Birth weight and renal function

Research output: Contribution to journalArticle

28 Citations (Scopus)

Abstract

Low birth weight due to premature birth or to intrauterine growth retardation adversely affects normal renal development. In the period immediately after birth, the short-term renal-related consequences of low birth weight are an increased risk of acute renal failure as well as transient imbalance of fluid and electrolyte homeostasis. Epidemiological studies show that low birth weight adults are at risk of developing chronic renal disease. There are thought to be several causes for this phenomenon. Adult low birth weight subjects have an increased incidence of hypertension and type 2 diabetes, both of which are well-established risk factors for chronic renal injury. Moreover, interference with normal kidney development, as seen in low birth weight babies, results in a lower than normal number of nephrons, which might also play a role in the renal disturbances.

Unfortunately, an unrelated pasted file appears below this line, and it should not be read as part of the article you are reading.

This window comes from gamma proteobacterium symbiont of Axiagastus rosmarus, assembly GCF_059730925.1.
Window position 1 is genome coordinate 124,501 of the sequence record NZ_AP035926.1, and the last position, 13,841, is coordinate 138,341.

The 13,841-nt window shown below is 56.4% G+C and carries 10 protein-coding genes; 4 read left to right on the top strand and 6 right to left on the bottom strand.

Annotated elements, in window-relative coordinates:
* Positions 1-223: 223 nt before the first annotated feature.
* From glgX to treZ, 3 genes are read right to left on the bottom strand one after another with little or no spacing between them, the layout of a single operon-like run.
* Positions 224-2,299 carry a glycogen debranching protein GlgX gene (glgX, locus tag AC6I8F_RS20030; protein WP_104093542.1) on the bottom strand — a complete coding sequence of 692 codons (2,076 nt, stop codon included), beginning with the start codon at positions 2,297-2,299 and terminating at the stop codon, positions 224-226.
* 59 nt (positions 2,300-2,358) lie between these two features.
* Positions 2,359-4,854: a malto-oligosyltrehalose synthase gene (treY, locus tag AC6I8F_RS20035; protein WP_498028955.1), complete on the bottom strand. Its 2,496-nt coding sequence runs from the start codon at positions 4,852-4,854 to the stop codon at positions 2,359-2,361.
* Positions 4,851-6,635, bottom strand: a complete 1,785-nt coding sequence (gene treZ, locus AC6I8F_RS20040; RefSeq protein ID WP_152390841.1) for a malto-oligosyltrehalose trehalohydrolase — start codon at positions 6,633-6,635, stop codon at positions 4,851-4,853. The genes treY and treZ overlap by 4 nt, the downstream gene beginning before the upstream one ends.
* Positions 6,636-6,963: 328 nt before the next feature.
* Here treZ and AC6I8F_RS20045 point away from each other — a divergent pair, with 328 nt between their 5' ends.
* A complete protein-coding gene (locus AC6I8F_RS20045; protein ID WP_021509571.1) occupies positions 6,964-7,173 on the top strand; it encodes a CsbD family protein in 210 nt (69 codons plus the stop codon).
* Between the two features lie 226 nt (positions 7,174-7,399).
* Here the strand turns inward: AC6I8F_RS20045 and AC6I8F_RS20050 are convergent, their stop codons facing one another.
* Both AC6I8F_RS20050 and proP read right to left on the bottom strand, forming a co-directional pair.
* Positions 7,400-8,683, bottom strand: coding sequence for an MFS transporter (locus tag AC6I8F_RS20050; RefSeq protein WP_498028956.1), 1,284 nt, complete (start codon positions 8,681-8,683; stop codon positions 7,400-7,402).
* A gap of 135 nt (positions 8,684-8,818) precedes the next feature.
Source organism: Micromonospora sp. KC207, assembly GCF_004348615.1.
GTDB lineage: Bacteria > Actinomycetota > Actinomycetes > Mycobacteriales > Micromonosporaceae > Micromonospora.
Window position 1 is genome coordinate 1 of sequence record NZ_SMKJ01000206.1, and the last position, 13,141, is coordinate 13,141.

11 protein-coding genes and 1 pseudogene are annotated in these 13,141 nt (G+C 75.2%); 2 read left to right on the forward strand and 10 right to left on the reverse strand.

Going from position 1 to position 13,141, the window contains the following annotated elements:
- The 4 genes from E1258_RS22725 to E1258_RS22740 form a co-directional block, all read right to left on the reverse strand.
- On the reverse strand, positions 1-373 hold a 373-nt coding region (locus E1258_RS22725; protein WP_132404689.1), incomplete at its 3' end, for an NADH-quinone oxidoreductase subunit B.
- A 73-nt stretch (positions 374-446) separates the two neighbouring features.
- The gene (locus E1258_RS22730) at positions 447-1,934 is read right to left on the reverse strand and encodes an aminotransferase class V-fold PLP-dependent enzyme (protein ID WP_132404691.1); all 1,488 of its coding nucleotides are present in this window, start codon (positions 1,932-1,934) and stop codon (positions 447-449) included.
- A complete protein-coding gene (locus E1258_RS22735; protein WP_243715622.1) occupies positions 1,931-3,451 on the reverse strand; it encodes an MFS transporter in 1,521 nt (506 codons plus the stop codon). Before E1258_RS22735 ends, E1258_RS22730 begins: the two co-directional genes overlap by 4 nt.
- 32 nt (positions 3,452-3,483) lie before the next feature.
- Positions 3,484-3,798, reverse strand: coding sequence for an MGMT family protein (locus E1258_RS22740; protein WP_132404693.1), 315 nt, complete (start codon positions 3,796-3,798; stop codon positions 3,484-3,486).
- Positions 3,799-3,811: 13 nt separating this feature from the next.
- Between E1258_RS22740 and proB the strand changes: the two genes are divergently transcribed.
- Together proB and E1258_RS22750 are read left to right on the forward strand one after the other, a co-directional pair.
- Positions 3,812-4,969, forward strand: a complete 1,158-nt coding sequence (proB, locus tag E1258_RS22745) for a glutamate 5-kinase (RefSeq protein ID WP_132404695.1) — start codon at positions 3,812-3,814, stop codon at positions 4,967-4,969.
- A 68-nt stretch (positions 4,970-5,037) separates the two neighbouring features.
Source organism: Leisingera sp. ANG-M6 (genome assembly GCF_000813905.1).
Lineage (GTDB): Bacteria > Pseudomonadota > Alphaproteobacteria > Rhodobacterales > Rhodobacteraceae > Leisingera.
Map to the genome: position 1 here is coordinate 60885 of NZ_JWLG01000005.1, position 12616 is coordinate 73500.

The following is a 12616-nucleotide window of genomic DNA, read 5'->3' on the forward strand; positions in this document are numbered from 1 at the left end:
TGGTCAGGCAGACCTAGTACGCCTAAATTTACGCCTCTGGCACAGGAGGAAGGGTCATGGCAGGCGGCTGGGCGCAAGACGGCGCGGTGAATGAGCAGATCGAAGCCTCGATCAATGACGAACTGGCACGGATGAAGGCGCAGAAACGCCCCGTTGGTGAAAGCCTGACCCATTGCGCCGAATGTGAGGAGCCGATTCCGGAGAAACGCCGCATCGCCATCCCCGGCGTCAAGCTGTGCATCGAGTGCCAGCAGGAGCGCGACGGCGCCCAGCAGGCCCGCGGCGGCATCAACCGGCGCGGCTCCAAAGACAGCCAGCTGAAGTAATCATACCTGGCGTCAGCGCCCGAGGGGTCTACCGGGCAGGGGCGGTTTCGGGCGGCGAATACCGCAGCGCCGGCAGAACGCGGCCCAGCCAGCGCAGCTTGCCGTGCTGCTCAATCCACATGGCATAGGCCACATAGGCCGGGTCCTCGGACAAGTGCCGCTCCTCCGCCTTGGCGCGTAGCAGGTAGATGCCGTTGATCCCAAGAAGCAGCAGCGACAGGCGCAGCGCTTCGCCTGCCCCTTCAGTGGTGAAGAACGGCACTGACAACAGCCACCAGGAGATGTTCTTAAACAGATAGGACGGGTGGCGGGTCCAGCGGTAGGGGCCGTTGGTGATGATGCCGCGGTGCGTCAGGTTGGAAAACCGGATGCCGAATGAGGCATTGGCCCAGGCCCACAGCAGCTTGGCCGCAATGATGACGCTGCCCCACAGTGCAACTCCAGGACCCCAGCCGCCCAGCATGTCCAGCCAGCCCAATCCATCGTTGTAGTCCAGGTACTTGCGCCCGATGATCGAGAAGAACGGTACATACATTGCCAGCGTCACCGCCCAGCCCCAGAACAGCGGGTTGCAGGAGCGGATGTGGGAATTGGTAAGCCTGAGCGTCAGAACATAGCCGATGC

Original languageEnglish
Pages (from-to)347-352
Number of pages6
JournalCurrent Opinion in Nephrology and Hypertension
Volume11
Issue number3
DOIs
Publication statusPublished - 2002

Fingerprint

Low Birth Weight Infant
Birth Weight
Kidney
Fetal Growth Retardation
Nephrons
Premature Birth
Chronic Renal Insufficiency
Acute Kidney Injury
Type 2 Diabetes Mellitus
Electrolytes
Epidemiologic Studies
Homeostasis
Parturition
Hypertension
Incidence
Wounds and Injuries

ASJC Scopus subject areas

  • Internal Medicine
  • Nephrology

Cite this

Birth weight and renal function. / Tulassay, T.; Vásárhelyi, B.

In: Current Opinion in Nephrology and Hypertension, Vol. 11, No. 3, 2002, p. 347-352.

Research output: Contribution to journalArticle

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